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What Greenspan didn't know
Chairman said concern over Freddie, Fannie holdings was delayed because he didn't understand firms.
July 21, 2005: 1:59 PM EDT

NEW YORK (CNN/Money) - In what could be one of his last appearances on Capitol Hill, Federal Reserve Chairman Alan Greenspan admitted even he doesn't know everything.

The chairman, who was asked his opinion on a wide range of economic and policy issues during testimony before the Senate Banking Committee, spent much of his time expressing concerns about the large portfolios of mortgage securities held by Fannie Mae (Research) and Freddie Mac (Research). Greenspan and the White House have called for reductions in those portfolios for more than a year, and Congress is now weighing such limits.

Asked by Sen. Jim Bunning, R-Ky., why Greenspan only raised those concerns relatively recently even though those portfolios grew throughout much of the 1990s, Greenspan conceded it had taken him some time to understand the company's complicated structures, and the risks to the companies and the nation's financial systems posed by the concentration of mortgages in their holdings.

"It's taken me quite a good bit of time to disentangle the complex structure," he said. "I didn't fully understand when I first looked at them.

"It's only fairly recently that it finally became clear to me," he added. "It was a revelation in certain respects."

Shares of both Freddie and Fannie were down more than 1 percent during Greenspan's late-morning testimony.

Greenspan's testimony is the second-half of his two-day appearance on the hill, following Wednesday's testimony before the House Financial Services committee. Thursday he repeated that the economy is generally strong, but warned about the risks posed by of a run-up in housing and fuel prices.

Greenspan disputed claims that Fannie and Freddie's mortgage holdings provide the mortgage finance firms and the overall real estate market with liquidity, as critics of such limits have argued. So Greenspan said such limits on portfolios should not hurt the nation's housing markets.

"The motive for accumulating portfolios is solely, essentially in all respects, profit making," Greenspan said. "I have no objection to that. Indeed they are profit-making organizations. But that is not adding liquidity to the housing market nor, in our judgment, is it assisting the market generally."

He also would not rule out the Fed continuing its course of hiking interest rates even if short-term interest rates become higher than long-term interest rates. That economic condition, known as an inverted yield curve, is generally seen as a indication of a coming recession.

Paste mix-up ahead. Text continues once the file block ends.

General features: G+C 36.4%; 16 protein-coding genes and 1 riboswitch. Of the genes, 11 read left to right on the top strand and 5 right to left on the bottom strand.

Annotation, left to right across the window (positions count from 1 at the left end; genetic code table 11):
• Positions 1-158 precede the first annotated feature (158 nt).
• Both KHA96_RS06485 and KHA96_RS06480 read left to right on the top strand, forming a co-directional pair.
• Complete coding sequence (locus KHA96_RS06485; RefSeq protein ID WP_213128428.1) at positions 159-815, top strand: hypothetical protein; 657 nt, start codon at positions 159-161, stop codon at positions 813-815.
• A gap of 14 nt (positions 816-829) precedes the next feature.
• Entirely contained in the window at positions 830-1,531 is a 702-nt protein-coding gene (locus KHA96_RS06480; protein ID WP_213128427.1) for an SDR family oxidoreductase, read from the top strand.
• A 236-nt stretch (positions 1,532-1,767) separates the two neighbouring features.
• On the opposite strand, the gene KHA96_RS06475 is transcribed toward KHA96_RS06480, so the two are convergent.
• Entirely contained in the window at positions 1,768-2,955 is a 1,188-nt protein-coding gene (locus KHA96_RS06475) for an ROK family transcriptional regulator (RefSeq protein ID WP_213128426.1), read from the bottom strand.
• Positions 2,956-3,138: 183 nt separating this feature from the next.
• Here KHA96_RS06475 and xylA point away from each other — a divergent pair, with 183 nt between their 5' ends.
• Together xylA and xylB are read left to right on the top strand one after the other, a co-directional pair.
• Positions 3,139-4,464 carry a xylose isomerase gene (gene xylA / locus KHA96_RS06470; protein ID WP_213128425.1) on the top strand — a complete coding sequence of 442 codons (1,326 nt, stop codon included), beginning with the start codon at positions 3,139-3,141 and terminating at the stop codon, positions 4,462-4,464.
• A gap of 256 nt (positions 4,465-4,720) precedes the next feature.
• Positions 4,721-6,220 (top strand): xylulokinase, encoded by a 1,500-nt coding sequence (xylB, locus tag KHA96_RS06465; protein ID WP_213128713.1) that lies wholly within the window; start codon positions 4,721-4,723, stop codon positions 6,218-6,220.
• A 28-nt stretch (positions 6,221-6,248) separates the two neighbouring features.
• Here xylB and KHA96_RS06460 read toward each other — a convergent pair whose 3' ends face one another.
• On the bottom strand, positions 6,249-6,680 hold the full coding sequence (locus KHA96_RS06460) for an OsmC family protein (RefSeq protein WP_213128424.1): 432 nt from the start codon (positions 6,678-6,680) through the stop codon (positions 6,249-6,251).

Greenspan argued that an inverted yield curve was not as good an indicator of a recession as it had been in the past. But he said if there was an inverted yield curve, it would be a consideration for the Fed when weighing interest rates.

"Even though its efficacy as predictor is greatly diminished, it's not zero," he said.

Bond prices fell and yields on the 10-year treasury, which moves in the opposite direction, rose, on those comments by Greenspan.

Greenspan gives semi-annual testimony to Congress on the state of the economy. His term as Fed chairman is set to end Jan. 31, so Thursday might have been the last time he made such an appearance.

His statements and answers, while closely watched by investors, are often dense and difficult to dissect, and some senators made reference to that fact during Thursday's committee meeting.

"This is the 35th time you have appeared before a committee that I sit on," said Bunning, among Greenspan's harshest Congressional critics, in his opening remarks. "I think I'm finally beginning to understand your statements and answers, which probably means it's time for one of us to go."

At the end of the session, Sen. Charles Schumer, D-N.Y., was asking Greenspan his opinion on whether the estate tax should be permanently repealed if it meant an increase in the federal deficit.

Greenspan started to qualify his answer and Schumer asked him to give a clear yes or no.

"You mean I'm going to become perfectly clear my last time here?" Greenspan responded with a slight chuckle.

To read more about Greenspan's warnings to the House about housing and fuel prices, click here.  Top of page


Alan Greenspan
Federal Reserve
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